Broken chains in dire need of repair

The supply chains of some of the world’s biggest groups  have been hit in recent years by events as varied as factory  fires in Bangladesh, tsunamis, horsemeat  contamination in food products, strikes, droughts, floods and volcanic ash  clouds.

The effects on businesses around the world – and therefore on the returns of  their investors – have been profound, yet, “until a few years ago, most people  in the financial community did not even know what a supply chain was,” says the  CEO of a US-based investment house that runs a portfolio of companies it has  identified as having superior supply chain management, who did not want to be  named.

The range of these effects is so big – and hits so many different sectors of  the economy – because “we live in the most complex, interdependent era in  history and business is becoming ever more global and immediate,” says Stefano  Tranquillo, vice-president for northern Europe at FM Global, a supply chain risk  management group.

A laptop, for example, “can have components sourced from 39 different  countries and be put together in a 40th,” says Jennifer Bisceglie, president of  Interos, a supply chain consultancy that has just launched a Global Threat  Information Center (GTIC) to help companies identify their supply chain risks  better. “There are two types of organisation – those that have been hit by  supply chain disruption and those that do not know they have been hit,” she  adds.

“The last decade has seen the expansion of supply chains  to a global level, and more recently an increase in the global scrutiny of these  supply chains due to growing global digital connectivity,” says Richard  Stathers, head of responsible investment at Schroders. “In addition the impact that economic  growth and an increasing population are having on ecological systems means that  environmental factors are playing an increasingly prominent role in supply chain  management.” About two-thirds of the cost structure of many groups is located in  their supply chains, according to risk management association Airmic, and  economic losses from supply chain disruptions are estimated to have increased  465 per cent between 2009 and 2011.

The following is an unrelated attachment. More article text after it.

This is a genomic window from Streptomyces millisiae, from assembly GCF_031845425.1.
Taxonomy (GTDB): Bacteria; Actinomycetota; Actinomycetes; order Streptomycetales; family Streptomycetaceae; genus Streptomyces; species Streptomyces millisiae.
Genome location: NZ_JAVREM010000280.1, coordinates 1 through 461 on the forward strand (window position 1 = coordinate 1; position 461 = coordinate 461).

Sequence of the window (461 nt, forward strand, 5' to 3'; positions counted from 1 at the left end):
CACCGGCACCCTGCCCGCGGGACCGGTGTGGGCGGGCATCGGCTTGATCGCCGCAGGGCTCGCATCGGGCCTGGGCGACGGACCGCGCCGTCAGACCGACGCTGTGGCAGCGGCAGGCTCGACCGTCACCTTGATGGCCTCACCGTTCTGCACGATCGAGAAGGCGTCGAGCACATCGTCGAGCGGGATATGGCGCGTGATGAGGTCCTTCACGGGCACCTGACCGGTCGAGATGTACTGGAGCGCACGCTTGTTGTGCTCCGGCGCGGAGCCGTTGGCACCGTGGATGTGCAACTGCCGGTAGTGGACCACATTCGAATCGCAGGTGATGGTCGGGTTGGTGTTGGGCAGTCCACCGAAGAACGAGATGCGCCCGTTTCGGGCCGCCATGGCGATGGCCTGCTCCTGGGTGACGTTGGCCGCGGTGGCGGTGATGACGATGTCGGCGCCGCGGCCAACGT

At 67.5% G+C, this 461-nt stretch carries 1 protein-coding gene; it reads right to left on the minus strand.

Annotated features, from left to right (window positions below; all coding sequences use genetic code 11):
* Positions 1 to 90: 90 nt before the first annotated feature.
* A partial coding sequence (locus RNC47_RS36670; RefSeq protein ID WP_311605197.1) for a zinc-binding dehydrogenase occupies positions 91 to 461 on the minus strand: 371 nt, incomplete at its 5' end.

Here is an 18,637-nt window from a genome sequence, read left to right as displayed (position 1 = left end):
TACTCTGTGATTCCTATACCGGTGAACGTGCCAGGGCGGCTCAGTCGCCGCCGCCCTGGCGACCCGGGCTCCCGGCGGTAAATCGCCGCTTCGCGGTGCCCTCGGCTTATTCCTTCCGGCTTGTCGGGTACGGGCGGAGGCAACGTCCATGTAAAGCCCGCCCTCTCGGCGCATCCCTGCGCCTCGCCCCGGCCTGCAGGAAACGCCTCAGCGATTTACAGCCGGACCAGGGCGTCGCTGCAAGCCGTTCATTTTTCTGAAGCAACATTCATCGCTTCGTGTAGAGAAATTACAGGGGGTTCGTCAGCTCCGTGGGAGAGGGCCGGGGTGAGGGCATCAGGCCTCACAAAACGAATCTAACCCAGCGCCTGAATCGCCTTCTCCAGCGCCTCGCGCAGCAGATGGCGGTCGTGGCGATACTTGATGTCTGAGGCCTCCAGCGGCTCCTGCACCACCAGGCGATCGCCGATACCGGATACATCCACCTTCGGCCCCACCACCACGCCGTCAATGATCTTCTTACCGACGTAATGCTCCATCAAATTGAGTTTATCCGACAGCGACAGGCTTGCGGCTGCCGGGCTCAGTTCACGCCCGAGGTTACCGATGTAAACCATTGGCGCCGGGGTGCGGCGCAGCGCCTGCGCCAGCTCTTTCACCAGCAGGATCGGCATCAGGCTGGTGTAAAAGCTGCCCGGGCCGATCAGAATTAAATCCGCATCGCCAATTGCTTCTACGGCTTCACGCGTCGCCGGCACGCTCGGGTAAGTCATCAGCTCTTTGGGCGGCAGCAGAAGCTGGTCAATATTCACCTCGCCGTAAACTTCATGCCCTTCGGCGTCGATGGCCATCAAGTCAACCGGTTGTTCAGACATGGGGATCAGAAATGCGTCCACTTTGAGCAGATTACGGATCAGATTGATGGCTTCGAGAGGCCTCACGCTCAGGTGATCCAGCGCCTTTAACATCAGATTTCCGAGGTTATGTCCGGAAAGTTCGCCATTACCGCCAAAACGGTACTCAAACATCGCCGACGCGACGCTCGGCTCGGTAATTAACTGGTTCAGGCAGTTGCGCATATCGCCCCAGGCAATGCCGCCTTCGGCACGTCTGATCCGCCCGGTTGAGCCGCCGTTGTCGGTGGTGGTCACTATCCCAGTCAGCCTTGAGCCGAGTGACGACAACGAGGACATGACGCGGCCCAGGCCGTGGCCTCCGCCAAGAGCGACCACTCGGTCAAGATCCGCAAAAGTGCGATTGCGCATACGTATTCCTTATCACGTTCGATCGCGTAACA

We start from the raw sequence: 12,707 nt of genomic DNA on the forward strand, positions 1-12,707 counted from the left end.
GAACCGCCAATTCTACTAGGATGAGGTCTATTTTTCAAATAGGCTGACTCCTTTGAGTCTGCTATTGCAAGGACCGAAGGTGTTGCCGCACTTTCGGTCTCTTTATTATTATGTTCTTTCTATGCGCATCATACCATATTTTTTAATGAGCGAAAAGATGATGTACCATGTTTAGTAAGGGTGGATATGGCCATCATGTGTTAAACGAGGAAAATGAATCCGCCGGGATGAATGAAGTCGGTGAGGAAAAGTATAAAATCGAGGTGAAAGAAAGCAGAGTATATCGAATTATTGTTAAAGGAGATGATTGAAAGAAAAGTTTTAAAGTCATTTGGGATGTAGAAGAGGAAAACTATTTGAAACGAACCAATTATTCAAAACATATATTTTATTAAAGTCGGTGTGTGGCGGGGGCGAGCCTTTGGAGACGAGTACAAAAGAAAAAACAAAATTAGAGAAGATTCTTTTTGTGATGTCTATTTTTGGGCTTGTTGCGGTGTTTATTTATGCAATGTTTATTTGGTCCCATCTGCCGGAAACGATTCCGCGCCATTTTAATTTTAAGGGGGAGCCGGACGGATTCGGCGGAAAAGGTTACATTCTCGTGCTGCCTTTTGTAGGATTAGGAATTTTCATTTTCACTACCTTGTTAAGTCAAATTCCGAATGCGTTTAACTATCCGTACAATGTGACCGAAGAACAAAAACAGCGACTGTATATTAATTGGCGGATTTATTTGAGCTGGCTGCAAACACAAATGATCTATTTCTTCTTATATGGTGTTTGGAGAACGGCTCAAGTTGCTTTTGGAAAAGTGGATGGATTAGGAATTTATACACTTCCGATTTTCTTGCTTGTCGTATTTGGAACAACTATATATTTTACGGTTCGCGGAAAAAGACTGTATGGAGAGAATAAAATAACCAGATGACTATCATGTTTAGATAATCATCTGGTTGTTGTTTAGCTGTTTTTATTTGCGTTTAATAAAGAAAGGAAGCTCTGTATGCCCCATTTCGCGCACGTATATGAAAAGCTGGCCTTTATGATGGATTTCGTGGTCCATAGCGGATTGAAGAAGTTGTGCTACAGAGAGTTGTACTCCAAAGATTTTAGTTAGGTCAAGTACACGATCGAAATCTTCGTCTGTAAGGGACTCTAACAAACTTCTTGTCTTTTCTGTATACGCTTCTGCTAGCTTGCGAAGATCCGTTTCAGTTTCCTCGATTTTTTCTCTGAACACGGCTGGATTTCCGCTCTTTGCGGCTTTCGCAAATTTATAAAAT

Despite this, some companies have a limited knowledge of their supply chains,  says Adrian Chamberlain, CEO of supply chain management group Achilles. “It’s  not unusual for a very large multinational to overestimate the number of  suppliers they have by 30-40 per cent.” Many companies have only recently woken  up to the risks within their supply chains, Mr Stathers adds. “The complexity of  supply chains means that most supply chain management programmes are only just  dealing with tier 1 suppliers and the ability to look through and manage  relationships further down the supply chain is only just being explored.”

In addition, in the face of recession, pressure on margins and demand for  cheaper products from consumers, “many companies have not treated their  suppliers well,” Mr Chamberlain adds.

The US automotive industry is a perfect example of this, says the anonymous  investor. “Companies were saving money by squeezing their suppliers on costs.  They became more and more dependent on those suppliers, which were becoming less  and less capable, often as a result of what the automotive company was doing to  them.”